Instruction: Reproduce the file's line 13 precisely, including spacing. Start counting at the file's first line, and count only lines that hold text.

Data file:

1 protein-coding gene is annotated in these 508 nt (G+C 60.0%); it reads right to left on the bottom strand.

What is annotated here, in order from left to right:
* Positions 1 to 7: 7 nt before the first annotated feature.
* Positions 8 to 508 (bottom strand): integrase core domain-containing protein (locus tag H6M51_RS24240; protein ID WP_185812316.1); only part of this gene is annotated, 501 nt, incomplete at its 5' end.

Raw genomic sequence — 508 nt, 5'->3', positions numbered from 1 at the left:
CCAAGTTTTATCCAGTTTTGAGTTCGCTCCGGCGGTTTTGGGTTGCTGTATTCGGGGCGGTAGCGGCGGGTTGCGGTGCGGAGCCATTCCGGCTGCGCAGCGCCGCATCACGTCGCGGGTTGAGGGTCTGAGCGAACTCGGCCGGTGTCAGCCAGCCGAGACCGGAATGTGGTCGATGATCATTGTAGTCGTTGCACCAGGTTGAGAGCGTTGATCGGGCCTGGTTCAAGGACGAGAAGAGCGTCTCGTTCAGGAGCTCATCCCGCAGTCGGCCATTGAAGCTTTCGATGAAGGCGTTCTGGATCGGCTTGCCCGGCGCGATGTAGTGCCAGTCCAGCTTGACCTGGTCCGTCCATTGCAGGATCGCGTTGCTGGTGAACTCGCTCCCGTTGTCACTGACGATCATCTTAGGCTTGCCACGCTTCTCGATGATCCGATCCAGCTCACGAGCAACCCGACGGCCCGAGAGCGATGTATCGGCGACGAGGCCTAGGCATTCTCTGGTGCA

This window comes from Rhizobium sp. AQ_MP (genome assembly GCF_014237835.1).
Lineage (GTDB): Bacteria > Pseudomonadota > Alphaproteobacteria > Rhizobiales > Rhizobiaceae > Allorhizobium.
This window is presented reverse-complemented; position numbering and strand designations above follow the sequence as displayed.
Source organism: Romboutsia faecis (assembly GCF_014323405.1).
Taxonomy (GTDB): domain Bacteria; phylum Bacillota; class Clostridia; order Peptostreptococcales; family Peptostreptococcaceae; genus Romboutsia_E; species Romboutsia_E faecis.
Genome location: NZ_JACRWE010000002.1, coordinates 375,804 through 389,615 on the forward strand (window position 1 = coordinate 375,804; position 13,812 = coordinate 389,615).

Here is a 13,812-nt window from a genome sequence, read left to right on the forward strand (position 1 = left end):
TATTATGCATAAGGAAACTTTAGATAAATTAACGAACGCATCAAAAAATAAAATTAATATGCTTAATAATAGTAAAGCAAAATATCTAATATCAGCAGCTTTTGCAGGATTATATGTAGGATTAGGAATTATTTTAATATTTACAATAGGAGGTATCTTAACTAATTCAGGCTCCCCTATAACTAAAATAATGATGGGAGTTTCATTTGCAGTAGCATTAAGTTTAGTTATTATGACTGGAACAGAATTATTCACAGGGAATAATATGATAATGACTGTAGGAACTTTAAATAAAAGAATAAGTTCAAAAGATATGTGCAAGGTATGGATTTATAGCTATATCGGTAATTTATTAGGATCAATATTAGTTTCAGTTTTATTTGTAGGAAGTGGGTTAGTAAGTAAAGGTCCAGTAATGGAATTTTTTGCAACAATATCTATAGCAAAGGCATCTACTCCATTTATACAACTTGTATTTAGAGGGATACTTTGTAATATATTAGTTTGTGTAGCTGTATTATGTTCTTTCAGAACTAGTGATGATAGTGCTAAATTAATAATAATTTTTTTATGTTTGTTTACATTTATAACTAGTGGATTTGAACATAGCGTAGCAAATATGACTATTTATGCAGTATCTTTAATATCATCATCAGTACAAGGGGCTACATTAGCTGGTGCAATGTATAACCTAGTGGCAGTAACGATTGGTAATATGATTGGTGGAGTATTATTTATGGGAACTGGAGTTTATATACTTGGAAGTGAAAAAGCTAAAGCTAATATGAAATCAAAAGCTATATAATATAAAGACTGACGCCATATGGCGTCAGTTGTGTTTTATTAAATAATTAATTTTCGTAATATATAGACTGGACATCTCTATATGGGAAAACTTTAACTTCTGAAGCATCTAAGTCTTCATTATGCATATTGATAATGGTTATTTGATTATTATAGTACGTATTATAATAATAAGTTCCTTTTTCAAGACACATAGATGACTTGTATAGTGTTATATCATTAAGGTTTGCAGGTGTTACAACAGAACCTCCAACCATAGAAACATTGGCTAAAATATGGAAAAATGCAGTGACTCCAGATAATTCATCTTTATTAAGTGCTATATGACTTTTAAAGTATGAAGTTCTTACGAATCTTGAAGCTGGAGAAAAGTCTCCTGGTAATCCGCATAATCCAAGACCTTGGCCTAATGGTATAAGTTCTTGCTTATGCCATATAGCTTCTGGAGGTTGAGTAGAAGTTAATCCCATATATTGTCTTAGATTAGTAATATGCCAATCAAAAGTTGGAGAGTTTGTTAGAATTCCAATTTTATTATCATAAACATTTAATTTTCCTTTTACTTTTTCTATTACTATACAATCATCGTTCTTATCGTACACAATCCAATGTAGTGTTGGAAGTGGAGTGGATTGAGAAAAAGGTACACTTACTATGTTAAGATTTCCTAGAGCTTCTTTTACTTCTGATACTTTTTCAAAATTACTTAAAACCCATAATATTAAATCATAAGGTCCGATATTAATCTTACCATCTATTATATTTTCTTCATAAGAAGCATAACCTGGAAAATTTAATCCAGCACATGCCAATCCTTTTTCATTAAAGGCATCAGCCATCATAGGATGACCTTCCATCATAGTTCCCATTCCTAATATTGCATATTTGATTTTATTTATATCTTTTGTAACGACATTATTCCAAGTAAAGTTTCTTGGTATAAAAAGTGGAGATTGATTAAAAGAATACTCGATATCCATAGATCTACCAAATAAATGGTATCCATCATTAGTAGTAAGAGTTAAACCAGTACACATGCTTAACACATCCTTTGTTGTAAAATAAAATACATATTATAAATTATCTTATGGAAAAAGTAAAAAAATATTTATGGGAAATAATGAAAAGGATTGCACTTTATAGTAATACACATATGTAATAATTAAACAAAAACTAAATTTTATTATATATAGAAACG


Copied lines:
Here is a 13,812-nt window from a genome sequence, read left to right on the forward strand (position 1 = left end):